Skip to comments.The Economic Crisis In Higher Education (See a BA Degree Worth over $30,000 a year ?)
Posted on 08/05/2007 12:25:01 PM PDT by SirLinksalot
Is a bachelor's degree in English (or history or philosophy or political science or any other subject in the liberal arts) worth over $30,000 a year? As the sticker price asked by more and more private colleges crosses that threshold, many families are asking that question.
The liberal arts education I received enriched my intellect (though not my pocketbook), but if I had a college-age child today, I couldn't justify paying over $100,000 for a bachelor's degree. It boggles my mind when I learn of a 22-year-old owing over $50,000 with only a B.A. to his name.
Apparently, I am not alone in my opinion. Enrollment is declining at many private colleges. Many families balk at paying such daunting fees. Increasingly, the significantly lower expenses of attending a taxpayer-subsidized state college or a rarity like Grove City College (2007-2008 annual cost under $18,000) present the only affordable options for middle-class families. It seems clear that the over-$30,000 per year colleges must find creative ways to reinvent themselves if they are to prosper or even survive.
This is easier said than done. Colleges tend to be some of the most change-resistant institutions in the country. Over the past quarter-century, the pace of change in American business has been breathtakingly rapid, producing massive changes in structure and practice. Many new companies and industries have emerged, while many companies that thrived in the 1980s have ceased operations or been merged into other companies. By contrast, if you were to sit in a liberal arts college classroom today for the first time in 25 years, you would notice a few superficial changes in the classroom (the presence of personal computers and a couple of other high-tech gadgets) and a modest updating of the curriculum (e.g., the addition of a computer science department), but otherwise, everything would seem comfortingly familiar to you. However, the winds of change are about to blow through American colleges.
Market forces, in the form of declining enrollments in the face of increasingly unaffordable tuition costs, will compel colleges to undergo major changes, just as other businesses have been forced to change.
Yes, I wrote "other businesses." Most college professors don't like to think of their schools as businesses. In fact, at many colleges today, it is the fashion for liberal arts professors to denounce business as a sordid, morally and intellectually inferior activity - even when their own college's business department has more majors than any of the liberal arts subject areas. These intellectuals need to curb their ideological or romantic opposition to business both for the good of their colleges and for the sake of preserving their jobs. Like it or not, a college is a business, and if a college doesn't give its customers (students) good value for their money (a degree that pays a decent return on a $120,000-plus investment), then the college's customer base will shrink. If the customer base shrinks too much, the college/business may close and those anti-business professors will have a chance to learn how much their own sheepskins are worth in the job market today.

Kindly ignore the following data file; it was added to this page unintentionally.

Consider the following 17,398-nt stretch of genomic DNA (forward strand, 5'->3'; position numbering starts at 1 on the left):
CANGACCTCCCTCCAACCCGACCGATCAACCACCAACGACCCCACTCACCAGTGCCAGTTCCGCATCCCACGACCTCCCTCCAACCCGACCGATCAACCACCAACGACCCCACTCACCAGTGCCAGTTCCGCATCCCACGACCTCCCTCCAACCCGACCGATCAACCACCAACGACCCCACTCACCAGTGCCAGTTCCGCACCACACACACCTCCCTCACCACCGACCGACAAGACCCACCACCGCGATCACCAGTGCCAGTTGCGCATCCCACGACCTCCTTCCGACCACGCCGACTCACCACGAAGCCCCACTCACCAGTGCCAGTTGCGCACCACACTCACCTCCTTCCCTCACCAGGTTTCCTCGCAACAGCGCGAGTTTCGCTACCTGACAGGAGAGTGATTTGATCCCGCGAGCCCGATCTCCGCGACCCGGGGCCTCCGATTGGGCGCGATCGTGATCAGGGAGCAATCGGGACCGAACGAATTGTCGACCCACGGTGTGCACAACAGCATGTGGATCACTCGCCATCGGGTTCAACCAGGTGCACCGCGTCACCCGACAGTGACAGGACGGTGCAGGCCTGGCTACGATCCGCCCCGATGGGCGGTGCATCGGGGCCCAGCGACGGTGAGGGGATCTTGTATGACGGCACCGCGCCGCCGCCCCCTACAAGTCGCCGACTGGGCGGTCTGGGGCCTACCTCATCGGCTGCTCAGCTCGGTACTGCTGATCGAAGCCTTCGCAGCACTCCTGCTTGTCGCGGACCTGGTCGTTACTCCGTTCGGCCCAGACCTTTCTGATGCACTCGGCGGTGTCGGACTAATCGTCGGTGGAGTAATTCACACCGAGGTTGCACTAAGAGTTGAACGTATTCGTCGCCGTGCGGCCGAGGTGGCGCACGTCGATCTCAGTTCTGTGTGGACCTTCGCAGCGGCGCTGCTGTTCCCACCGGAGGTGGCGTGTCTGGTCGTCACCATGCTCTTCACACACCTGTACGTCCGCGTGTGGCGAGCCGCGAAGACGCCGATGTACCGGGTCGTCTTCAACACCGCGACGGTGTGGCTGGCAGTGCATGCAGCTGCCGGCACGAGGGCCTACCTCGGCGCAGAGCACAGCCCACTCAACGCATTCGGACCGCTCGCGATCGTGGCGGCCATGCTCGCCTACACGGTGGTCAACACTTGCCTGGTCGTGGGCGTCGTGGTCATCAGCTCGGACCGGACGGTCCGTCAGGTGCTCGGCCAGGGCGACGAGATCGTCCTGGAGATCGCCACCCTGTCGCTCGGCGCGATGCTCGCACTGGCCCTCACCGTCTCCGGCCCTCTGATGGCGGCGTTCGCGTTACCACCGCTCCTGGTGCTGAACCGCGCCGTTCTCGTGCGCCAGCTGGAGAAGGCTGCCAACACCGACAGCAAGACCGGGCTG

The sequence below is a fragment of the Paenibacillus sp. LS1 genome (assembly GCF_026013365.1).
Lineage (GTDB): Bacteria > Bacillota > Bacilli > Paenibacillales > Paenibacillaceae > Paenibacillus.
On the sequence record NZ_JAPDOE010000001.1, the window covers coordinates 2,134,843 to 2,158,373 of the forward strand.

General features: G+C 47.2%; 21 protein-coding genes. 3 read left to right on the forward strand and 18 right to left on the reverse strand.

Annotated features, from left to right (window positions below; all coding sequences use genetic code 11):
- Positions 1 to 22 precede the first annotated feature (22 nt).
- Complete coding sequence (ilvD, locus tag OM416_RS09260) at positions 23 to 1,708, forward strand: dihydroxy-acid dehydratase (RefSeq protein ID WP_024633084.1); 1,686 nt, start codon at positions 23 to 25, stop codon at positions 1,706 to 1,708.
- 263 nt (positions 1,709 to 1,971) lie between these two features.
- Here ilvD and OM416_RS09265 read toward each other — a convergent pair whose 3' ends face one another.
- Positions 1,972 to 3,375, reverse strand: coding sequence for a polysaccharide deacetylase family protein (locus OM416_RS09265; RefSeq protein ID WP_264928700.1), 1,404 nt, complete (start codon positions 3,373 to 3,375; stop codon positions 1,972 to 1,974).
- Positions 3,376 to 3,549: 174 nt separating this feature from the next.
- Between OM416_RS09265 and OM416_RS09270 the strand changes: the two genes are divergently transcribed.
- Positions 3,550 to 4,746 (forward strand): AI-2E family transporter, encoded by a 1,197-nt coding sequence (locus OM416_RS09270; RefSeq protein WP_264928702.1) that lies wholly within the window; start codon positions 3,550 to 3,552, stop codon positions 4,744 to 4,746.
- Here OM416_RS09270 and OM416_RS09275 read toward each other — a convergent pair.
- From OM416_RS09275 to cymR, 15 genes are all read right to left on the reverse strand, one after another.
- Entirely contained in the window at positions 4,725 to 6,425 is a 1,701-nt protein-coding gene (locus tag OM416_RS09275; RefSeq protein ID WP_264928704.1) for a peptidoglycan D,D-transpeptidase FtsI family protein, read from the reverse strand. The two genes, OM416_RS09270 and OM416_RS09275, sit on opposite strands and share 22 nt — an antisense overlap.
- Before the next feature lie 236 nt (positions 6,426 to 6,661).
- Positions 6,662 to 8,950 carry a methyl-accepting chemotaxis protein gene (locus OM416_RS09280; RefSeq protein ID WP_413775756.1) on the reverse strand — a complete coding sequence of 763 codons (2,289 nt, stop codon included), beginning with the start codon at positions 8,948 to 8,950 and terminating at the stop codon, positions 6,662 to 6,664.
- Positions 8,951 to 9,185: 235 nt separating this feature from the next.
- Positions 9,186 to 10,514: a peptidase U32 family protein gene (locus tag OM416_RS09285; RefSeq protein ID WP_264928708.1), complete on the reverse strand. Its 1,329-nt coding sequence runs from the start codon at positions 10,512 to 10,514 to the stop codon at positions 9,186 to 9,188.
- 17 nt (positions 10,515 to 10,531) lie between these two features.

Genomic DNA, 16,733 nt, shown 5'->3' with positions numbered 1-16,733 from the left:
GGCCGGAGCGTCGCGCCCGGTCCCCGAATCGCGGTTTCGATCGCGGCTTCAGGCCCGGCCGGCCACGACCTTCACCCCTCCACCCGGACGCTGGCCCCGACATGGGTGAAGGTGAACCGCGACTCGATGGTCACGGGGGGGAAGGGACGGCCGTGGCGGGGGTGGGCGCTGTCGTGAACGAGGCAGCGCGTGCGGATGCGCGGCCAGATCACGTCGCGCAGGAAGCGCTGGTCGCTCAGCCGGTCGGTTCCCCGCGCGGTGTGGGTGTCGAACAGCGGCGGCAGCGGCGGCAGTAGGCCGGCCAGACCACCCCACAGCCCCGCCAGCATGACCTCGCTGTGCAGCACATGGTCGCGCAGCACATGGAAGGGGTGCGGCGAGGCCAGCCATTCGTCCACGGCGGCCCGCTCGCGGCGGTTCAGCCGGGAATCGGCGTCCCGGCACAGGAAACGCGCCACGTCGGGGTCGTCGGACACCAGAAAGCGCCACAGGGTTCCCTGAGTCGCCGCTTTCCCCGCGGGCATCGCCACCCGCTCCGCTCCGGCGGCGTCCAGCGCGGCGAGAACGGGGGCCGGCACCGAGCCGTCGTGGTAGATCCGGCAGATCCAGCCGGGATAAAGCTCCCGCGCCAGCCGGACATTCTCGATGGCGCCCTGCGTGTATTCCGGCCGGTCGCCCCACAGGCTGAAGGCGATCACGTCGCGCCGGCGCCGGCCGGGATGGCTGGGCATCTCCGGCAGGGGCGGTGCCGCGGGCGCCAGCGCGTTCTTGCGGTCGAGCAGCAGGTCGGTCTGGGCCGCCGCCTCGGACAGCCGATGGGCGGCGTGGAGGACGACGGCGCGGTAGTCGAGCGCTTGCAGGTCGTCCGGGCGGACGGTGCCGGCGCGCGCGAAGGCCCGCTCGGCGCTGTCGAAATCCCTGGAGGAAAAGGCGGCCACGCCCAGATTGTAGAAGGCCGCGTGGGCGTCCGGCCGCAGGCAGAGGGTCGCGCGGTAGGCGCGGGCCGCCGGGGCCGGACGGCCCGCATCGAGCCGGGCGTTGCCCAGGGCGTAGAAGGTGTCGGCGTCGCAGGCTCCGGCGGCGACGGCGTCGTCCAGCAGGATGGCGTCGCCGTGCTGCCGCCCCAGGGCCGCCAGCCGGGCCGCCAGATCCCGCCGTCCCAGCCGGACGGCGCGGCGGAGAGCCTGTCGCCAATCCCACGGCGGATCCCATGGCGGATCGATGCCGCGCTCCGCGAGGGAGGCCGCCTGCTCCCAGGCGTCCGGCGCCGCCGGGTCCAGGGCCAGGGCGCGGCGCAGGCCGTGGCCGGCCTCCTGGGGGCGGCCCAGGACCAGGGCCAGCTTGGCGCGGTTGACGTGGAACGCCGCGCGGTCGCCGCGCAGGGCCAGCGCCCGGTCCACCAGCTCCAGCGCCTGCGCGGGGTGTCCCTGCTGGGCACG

Unfortunately, the needed attitude adjustment hasn't penetrated some faculties yet. For example, I know of a college in the over-30-grand category where proposals to establish majors in areas with excellent employment prospects, such as broadcast journalism, are routinely shot down by committees of professors in the traditional liberal arts curriculum. On what grounds? That the proposed majors are "too vocational." The rule of thumb seems to be that if an academic curriculum makes one readily employable, it is unacceptable. That is a shortsighted, suicidal position to take today when American families seem increasingly less willing to pay for a liberal arts degree and then watch junior have to sell insurance to earn a living.
The trend is not in favor of the private liberal arts colleges. A century ago, 80 percent of college students attended private colleges; today, 80 percent attend the less expensive, taxpayer-subsidized public universities. Several hundred private colleges have folded in the past few decades.
Economically, colleges can't continue to pay the salaries of tenured professors who have only a handful of students majoring in their discipline. Unless a college has a rich endowment, such economic inefficiencies are an unaffordable luxury, and these colleges may have to cease offering these unpopular majors altogether. Instead of employing two or three full-time professors in a department with six majors, colleges may need to downgrade such majors to a minor served by one full-time professor supplemented by an adjunct part-timer or by having students take courses at another college in the area or perhaps taking courses offered over the Internet or by private enterprises such as The Teaching Company.
One way to repackage the liberal arts curriculum would be to move away from majors such as history, sociology, political science, and philosophy to something like "Asian studies." There will be abundant employment opportunities in business, government, nongovernmental organizations, missionary work, etc., for students educated in an Asian language and a comprehensive understanding of the history, belief systems, social structure and traditions, etc., of Asian countries. It makes more sense today to offer courses in Chinese language than in French.
It will be fascinating to see how higher education evolves to cope with current economic realities. Change is in the air. The status quo will go.
Additionally, the privates colleges and Ivy league type places don’t have a monopoly on the information they impart. It’s available for free at most any decent public library. Just gotta have that sheepskin to impress prospective employers.
I have always wondered where those who majored in such esoteric areas as — Gender Studies, Gay and Lesbian Studies, Africa-American Studies evantually end up after graduation.
Is there a study that tracks the career of such graduates ?
RE: Its available for free at most any decent public library. Just gotta have that sheepskin to impress prospective employers.